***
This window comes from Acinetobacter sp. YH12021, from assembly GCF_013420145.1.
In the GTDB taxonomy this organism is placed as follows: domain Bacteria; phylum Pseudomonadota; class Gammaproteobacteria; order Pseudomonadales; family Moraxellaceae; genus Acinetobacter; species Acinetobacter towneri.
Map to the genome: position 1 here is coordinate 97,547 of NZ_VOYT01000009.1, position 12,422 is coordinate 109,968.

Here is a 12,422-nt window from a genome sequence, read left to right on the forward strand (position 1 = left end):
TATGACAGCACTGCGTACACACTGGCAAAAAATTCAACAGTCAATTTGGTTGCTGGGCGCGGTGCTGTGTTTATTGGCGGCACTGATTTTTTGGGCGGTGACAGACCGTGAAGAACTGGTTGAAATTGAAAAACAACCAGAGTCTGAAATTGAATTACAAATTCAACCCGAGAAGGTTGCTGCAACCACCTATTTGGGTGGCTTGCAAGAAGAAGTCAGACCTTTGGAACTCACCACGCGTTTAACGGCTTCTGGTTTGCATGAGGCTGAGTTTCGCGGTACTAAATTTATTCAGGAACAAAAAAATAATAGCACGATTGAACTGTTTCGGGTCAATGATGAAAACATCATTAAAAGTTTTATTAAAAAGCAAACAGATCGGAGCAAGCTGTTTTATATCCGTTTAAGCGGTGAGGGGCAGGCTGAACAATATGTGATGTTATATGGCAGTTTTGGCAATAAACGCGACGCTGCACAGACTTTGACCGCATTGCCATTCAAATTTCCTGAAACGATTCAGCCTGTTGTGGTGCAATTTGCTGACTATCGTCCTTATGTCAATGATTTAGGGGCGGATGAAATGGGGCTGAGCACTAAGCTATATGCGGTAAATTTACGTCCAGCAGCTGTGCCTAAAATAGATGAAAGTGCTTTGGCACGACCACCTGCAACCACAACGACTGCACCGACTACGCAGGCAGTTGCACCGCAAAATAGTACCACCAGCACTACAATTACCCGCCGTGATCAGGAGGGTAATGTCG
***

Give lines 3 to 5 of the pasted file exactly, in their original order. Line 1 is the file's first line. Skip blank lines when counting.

Map to the genome: position 1 here is coordinate 97,547 of NZ_VOYT01000009.1, position 12,422 is coordinate 109,968.

Here is a 12,422-nt window from a genome sequence, read left to right on the forward strand (position 1 = left end):
TATGACAGCACTGCGTACACACTGGCAAAAAATTCAACAGTCAATTTGGTTGCTGGGCGCGGTGCTGTGTTTATTGGCGGCACTGATTTTTTGGGCGGTGACAGACCGTGAAGAACTGGTTGAAATTGAAAAACAACCAGAGTCTGAAATTGAATTACAAATTCAACCCGAGAAGGTTGCTGCAACCACCTATTTGGGTGGCTTGCAAGAAGAAGTCAGACCTTTGGAACTCACCACGCGTTTAACGGCTTCTGGTTTGCATGAGGCTGAGTTTCGCGGTACTAAATTTATTCAGGAACAAAAAAATAATAGCACGATTGAACTGTTTCGGGTCAATGATGAAAACATCATTAAAAGTTTTATTAAAAAGCAAACAGATCGGAGCAAGCTGTTTTATATCCGTTTAAGCGGTGAGGGGCAGGCTGAACAATATGTGATGTTATATGGCAGTTTTGGCAATAAACGCGACGCTGCACAGACTTTGACCGCATTGCCATTCAAATTTCCTGAAACGATTCAGCCTGTTGTGGTGCAATTTGCTGACTATCGTCCTTATGTCAATGATTTAGGGGCGGATGAAATGGGGCTGAGCACTAAGCTATATGCGGTAAATTTACGTCCAGCAGCTGTGCCTAAAATAGATGAAAGTGCTTTGGCACGACCACCTGCAACCACAACGACTGCACCGACTACGCAGGCAGTTGCACCGCAAAATAGTACCACCAGCACTACAATTACCCGCCGTGATCAGGAGGGTAATGTCG